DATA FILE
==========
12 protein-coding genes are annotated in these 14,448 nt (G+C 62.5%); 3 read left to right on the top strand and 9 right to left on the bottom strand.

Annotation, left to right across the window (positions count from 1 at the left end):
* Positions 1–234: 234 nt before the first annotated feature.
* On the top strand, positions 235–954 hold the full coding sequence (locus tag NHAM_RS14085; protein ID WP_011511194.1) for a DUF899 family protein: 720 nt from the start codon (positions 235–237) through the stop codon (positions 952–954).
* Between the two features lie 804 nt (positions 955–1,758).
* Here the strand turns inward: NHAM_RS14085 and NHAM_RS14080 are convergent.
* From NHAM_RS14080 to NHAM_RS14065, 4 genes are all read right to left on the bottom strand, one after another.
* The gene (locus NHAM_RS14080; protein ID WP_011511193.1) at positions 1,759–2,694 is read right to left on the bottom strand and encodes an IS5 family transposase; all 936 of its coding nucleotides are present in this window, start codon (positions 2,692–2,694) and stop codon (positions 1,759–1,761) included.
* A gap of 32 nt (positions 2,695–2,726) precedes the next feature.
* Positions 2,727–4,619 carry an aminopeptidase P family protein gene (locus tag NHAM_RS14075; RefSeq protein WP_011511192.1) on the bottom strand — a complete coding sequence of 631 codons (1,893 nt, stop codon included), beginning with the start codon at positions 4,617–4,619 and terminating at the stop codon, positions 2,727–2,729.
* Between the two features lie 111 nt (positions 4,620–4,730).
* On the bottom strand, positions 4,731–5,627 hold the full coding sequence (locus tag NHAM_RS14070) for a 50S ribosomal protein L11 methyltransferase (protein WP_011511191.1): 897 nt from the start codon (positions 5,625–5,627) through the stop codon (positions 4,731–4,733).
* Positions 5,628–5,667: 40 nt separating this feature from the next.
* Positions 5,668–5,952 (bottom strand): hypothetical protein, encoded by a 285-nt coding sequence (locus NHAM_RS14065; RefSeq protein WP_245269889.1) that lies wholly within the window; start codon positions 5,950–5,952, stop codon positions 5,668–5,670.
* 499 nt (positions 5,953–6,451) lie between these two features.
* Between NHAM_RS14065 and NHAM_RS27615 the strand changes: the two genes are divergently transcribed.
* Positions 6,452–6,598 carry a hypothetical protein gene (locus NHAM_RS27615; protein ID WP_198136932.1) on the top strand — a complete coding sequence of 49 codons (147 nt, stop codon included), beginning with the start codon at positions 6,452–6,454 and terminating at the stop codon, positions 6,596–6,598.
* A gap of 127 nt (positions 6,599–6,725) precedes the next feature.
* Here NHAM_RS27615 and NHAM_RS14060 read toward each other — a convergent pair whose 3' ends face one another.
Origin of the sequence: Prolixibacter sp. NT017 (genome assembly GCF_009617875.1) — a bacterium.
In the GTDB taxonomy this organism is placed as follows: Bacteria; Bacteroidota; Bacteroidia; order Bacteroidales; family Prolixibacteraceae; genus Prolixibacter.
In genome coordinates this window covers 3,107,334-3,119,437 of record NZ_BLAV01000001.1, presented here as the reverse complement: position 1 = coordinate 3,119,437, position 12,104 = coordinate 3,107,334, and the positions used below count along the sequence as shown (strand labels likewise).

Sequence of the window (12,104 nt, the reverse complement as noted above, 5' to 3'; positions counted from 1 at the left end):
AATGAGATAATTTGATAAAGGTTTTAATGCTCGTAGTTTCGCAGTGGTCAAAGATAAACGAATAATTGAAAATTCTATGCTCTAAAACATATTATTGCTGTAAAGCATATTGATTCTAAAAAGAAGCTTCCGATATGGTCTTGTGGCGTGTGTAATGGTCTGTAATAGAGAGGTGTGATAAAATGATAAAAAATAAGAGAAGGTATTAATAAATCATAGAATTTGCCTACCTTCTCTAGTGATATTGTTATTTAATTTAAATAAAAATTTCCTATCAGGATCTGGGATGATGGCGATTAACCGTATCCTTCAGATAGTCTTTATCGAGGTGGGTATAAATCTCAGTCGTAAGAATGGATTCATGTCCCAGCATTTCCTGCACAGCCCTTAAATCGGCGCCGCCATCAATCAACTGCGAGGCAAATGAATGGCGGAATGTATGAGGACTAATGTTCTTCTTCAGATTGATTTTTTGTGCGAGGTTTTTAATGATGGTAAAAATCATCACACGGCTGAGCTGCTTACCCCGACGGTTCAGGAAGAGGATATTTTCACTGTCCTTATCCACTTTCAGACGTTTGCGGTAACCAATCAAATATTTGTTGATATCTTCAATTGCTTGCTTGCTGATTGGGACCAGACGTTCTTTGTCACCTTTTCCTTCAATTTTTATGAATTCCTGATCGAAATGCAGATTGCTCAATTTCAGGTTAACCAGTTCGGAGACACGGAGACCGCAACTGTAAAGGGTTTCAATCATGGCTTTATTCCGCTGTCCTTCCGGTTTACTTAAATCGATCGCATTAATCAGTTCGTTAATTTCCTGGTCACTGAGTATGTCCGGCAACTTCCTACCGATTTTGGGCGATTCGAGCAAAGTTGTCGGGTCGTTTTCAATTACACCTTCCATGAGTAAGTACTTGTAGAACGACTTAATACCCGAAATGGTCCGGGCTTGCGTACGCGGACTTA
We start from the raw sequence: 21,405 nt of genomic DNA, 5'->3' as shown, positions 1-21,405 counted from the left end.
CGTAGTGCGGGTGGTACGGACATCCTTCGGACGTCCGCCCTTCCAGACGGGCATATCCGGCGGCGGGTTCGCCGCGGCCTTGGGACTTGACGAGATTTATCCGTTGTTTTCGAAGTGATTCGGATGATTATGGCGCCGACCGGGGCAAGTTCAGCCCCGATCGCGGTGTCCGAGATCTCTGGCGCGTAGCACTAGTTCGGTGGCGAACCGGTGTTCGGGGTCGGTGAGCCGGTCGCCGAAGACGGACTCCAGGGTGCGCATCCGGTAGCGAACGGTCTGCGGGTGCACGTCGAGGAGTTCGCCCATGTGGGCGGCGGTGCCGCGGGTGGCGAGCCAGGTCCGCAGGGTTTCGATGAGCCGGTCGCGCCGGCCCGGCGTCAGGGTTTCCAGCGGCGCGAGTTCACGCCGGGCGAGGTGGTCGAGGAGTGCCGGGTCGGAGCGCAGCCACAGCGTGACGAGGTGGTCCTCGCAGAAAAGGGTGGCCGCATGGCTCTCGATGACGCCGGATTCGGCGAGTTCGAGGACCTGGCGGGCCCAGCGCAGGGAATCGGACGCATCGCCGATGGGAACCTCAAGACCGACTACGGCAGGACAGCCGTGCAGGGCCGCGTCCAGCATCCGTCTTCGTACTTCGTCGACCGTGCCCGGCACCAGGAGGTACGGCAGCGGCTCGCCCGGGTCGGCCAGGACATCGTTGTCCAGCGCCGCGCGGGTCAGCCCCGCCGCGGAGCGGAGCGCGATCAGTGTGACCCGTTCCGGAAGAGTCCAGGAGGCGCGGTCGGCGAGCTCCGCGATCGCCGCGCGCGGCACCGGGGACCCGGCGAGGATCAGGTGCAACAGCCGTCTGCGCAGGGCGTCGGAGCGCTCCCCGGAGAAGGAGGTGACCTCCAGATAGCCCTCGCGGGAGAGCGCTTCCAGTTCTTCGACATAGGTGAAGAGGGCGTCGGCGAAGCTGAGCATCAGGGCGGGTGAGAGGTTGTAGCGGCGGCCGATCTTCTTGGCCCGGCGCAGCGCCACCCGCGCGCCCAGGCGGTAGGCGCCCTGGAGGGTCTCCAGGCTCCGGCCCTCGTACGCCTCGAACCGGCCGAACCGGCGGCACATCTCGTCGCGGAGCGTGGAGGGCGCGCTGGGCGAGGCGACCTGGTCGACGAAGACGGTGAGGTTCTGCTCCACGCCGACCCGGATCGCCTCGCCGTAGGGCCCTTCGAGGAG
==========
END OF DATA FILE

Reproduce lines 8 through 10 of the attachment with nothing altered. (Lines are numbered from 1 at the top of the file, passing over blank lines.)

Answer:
* The gene (locus NHAM_RS14080; protein ID WP_011511193.1) at positions 1,759–2,694 is read right to left on the bottom strand and encodes an IS5 family transposase; all 936 of its coding nucleotides are present in this window, start codon (positions 2,692–2,694) and stop codon (positions 1,759–1,761) included.
* A gap of 32 nt (positions 2,695–2,726) precedes the next feature.
* Positions 2,727–4,619 carry an aminopeptidase P family protein gene (locus tag NHAM_RS14075; RefSeq protein WP_011511192.1) on the bottom strand — a complete coding sequence of 631 codons (1,893 nt, stop codon included), beginning with the start codon at positions 4,617–4,619 and terminating at the stop codon, positions 2,727–2,729.